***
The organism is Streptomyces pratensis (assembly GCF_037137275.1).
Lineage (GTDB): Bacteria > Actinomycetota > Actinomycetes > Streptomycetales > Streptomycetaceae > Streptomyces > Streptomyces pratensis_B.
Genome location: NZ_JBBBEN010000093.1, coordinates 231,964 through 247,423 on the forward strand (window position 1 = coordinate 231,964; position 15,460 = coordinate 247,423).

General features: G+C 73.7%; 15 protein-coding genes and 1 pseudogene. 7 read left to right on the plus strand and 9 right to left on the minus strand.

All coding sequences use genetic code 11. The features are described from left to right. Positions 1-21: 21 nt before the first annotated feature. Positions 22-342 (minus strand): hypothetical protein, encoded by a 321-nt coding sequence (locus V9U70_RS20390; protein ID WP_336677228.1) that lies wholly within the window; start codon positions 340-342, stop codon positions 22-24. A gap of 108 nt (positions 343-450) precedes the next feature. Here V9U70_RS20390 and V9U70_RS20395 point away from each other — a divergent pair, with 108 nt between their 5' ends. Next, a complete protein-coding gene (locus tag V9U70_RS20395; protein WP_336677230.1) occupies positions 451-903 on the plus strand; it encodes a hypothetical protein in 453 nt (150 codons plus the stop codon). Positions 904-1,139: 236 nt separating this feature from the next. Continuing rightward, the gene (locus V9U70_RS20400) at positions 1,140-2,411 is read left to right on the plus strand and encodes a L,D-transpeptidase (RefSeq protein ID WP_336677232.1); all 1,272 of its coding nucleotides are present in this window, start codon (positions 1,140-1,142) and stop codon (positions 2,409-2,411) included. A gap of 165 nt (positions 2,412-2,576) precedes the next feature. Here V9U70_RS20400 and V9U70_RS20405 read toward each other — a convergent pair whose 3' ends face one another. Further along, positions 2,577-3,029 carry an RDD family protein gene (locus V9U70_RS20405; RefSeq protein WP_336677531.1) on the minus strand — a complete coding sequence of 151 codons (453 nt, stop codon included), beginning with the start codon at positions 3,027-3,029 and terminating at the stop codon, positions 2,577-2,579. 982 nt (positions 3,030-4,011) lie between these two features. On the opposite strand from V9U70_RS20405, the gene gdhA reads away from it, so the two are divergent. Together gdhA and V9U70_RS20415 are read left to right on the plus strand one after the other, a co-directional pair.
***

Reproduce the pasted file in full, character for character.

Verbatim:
The organism is Streptomyces pratensis (assembly GCF_037137275.1).
Lineage (GTDB): Bacteria > Actinomycetota > Actinomycetes > Streptomycetales > Streptomycetaceae > Streptomyces > Streptomyces pratensis_B.
Genome location: NZ_JBBBEN010000093.1, coordinates 231,964 through 247,423 on the forward strand (window position 1 = coordinate 231,964; position 15,460 = coordinate 247,423).

General features: G+C 73.7%; 15 protein-coding genes and 1 pseudogene. 7 read left to right on the plus strand and 9 right to left on the minus strand.

All coding sequences use genetic code 11. The features are described from left to right. Positions 1-21: 21 nt before the first annotated feature. Positions 22-342 (minus strand): hypothetical protein, encoded by a 321-nt coding sequence (locus V9U70_RS20390; protein ID WP_336677228.1) that lies wholly within the window; start codon positions 340-342, stop codon positions 22-24. A gap of 108 nt (positions 343-450) precedes the next feature. Here V9U70_RS20390 and V9U70_RS20395 point away from each other — a divergent pair, with 108 nt between their 5' ends. Next, a complete protein-coding gene (locus tag V9U70_RS20395; protein WP_336677230.1) occupies positions 451-903 on the plus strand; it encodes a hypothetical protein in 453 nt (150 codons plus the stop codon). Positions 904-1,139: 236 nt separating this feature from the next. Continuing rightward, the gene (locus V9U70_RS20400) at positions 1,140-2,411 is read left to right on the plus strand and encodes a L,D-transpeptidase (RefSeq protein ID WP_336677232.1); all 1,272 of its coding nucleotides are present in this window, start codon (positions 1,140-1,142) and stop codon (positions 2,409-2,411) included. A gap of 165 nt (positions 2,412-2,576) precedes the next feature. Here V9U70_RS20400 and V9U70_RS20405 read toward each other — a convergent pair whose 3' ends face one another. Further along, positions 2,577-3,029 carry an RDD family protein gene (locus V9U70_RS20405; RefSeq protein WP_336677531.1) on the minus strand — a complete coding sequence of 151 codons (453 nt, stop codon included), beginning with the start codon at positions 3,027-3,029 and terminating at the stop codon, positions 2,577-2,579. 982 nt (positions 3,030-4,011) lie between these two features. On the opposite strand from V9U70_RS20405, the gene gdhA reads away from it, so the two are divergent. Together gdhA and V9U70_RS20415 are read left to right on the plus strand one after the other, a co-directional pair.